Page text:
From October 2017 to mid-April, before the new prosecution strategy officially went into effect, more than 700 children were reportedly separated from their parents at the border. The federal government has not released figures from May, but those who work on immigration cases have observed a large increase in the number of children affected. Nogueras said he previously saw only one or two such cases a week in the McAllen courtroom in the Southern District of Texas; last week, he saw about 33 cases.
Nogueras repeatedly used a single word when he described how those parents have responded: “anguish.”
“Wouldn’t you feel anguish if they took your kids? I’d be going crazy. It’s inhumane,” he said.
Other attorneys and advocates have reported similar torment among immigrant parents.
“One of my lawyers came back from meeting his new client at the jail — and this is a very experienced criminal defense lawyer — who was shaken by the experience of talking to a parent whose child was literally ripped from their arms,” said Maureen Franco, a federal public defender for the Western District of Texas.
“The human cost of this will be great,” Franco said.
What happens to the children?
When Border Patrol locked her up in a holding cell for five days, Karen Hernandez had one big fear.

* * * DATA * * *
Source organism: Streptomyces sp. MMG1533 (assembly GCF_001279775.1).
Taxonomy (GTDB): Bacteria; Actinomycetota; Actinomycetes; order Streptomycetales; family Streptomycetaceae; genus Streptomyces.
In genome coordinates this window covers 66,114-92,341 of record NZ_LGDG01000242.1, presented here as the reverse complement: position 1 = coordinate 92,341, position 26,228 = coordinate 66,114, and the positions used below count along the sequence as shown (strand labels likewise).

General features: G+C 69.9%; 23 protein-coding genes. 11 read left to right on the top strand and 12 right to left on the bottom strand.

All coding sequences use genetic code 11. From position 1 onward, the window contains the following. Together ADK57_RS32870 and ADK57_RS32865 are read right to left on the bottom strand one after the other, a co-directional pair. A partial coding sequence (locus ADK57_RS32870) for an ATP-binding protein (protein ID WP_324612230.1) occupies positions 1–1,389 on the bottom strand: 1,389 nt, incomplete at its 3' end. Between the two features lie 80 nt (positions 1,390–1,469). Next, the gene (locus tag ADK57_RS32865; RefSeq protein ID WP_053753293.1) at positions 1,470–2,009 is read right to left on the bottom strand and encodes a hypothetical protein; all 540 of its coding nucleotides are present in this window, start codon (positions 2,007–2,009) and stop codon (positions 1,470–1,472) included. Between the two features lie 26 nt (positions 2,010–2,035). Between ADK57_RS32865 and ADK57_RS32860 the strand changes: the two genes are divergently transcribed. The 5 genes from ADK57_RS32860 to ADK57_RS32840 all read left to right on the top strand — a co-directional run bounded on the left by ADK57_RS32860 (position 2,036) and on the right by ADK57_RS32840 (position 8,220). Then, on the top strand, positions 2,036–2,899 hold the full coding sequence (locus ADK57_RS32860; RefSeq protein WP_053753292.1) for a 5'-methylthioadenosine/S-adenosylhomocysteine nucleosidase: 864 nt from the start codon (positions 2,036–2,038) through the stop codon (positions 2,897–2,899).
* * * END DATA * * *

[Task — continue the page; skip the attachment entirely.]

“I was afraid they’d come and take my children. They had said the laws are going to change and they are going to separate the mothers from their children,” said Hernandez, who crossed from Mexico into South Texas via a navigable section of the Rio Grande with her son, Jaero, 13, and daughter Susan, 8.
Hernandez, though, was lucky. She was caught before the new zero-tolerance policy fully went into effect, and so she was released May 10 with an electronic bracelet clamped to her ankle and her children at her side. Along with dozens of other migrants, she was taken to the Catholic Charities Rio Grande Valley Respite Center, where families can get a hot meal and clothing. Earlier this month, the center was filled with the noise of children who played together in a corner of the room with their parents nearby.
The scene was a stark contrast to what most families will face under the new criminal enforcement policy.
When parents are held for prosecution, their children are turned over to the Office of Refugee Resettlement, part of the Department of Health and Human Services. The children are then designated as “unaccompanied minors,” and the government tries to connect them to family members who are already in the U.S. Until then, children wait in shelters or are sent to federally contracted foster homes, often without parents being told exactly where they are, immigration advocates said.
It may soon become even more difficult to place children with relatives. The Department of Homeland Security is proposing immigration checks be done on all people in a household who may take in these “unaccompanied” children, which means relatives who are undocumented may be less likely to come forward.